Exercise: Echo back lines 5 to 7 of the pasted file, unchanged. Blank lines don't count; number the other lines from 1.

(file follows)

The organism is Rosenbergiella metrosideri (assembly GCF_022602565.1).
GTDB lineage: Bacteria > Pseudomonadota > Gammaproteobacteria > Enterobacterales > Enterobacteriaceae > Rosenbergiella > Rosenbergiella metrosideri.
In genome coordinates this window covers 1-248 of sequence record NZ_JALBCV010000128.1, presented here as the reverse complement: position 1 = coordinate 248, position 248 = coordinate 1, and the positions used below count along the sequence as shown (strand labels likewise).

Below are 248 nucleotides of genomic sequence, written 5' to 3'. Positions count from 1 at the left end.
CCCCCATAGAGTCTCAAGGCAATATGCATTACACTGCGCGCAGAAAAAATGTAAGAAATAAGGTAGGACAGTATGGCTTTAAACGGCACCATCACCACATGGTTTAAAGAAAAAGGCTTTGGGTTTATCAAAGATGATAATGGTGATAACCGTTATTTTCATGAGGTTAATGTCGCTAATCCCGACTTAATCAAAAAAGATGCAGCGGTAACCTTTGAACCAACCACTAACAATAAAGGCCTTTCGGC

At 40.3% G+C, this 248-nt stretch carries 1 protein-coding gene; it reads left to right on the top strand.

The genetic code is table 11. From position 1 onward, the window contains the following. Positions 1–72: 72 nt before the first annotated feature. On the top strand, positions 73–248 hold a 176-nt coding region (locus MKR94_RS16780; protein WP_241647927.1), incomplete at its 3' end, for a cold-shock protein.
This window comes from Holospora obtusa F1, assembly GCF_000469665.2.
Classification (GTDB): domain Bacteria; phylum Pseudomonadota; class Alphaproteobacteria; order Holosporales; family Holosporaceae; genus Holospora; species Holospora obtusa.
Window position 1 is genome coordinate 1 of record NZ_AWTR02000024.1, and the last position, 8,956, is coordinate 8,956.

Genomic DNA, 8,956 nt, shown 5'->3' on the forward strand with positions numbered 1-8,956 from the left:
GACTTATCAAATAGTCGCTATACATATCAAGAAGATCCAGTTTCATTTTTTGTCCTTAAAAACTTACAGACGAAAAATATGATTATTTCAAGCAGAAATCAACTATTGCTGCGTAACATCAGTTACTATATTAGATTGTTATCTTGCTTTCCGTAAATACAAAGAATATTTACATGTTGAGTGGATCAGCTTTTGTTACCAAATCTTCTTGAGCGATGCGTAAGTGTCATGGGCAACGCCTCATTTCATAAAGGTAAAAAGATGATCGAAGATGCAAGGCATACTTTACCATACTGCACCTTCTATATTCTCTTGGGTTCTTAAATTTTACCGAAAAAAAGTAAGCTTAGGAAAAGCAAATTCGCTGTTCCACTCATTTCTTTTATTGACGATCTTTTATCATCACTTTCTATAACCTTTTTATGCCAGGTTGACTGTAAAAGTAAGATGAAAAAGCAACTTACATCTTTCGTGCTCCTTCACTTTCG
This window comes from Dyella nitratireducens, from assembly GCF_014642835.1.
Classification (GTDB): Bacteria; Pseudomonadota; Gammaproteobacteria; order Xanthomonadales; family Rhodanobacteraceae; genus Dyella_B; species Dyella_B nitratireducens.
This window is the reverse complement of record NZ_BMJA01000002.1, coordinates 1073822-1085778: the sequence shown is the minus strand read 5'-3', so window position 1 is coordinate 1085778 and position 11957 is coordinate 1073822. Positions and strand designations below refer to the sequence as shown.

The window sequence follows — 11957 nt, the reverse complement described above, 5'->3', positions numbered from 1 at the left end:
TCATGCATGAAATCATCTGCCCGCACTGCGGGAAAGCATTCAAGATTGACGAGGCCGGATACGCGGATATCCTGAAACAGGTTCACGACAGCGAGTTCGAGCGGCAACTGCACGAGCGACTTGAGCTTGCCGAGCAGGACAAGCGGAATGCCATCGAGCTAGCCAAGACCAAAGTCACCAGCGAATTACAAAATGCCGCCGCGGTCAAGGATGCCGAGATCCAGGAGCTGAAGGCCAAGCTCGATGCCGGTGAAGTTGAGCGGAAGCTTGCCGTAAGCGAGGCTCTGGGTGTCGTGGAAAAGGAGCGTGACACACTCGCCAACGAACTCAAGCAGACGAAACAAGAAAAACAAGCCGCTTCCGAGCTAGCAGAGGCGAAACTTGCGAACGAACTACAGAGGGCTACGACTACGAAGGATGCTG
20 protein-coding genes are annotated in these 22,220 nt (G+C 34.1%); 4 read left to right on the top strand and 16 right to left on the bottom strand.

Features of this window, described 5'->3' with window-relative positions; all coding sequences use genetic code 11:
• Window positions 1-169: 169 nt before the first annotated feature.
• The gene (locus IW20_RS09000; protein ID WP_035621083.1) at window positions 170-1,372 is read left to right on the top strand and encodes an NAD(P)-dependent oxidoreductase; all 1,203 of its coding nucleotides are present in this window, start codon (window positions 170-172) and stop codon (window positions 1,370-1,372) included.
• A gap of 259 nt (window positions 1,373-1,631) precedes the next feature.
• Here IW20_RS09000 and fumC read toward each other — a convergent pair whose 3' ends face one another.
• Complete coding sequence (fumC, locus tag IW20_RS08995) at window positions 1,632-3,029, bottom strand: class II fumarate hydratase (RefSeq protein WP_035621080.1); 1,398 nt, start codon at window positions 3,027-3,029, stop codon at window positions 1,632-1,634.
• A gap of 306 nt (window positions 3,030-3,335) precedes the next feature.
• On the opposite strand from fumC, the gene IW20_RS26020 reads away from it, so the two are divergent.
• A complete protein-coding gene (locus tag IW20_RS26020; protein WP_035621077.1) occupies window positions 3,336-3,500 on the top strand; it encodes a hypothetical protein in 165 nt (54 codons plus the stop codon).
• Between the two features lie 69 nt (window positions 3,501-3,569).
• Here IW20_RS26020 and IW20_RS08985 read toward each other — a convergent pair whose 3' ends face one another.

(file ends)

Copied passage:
CCCCCATAGAGTCTCAAGGCAATATGCATTACACTGCGCGCAGAAAAAATGTAAGAAATAAGGTAGGACAGTATGGCTTTAAACGGCACCATCACCACATGGTTTAAAGAAAAAGGCTTTGGGTTTATCAAAGATGATAATGGTGATAACCGTTATTTTCATGAGGTTAATGTCGCTAATCCCGACTTAATCAAAAAAGATGCAGCGGTAACCTTTGAACCAACCACTAACAATAAAGGCCTTTCGGC

At 40.3% G+C, this 248-nt stretch carries 1 protein-coding gene; it reads left to right on the top strand.

The genetic code is table 11. From position 1 onward, the window contains the following. Positions 1–72: 72 nt before the first annotated feature. On the top strand, positions 73–248 hold a 176-nt coding region (locus MKR94_RS16780; protein WP_241647927.1), incomplete at its 3' end, for a cold-shock protein.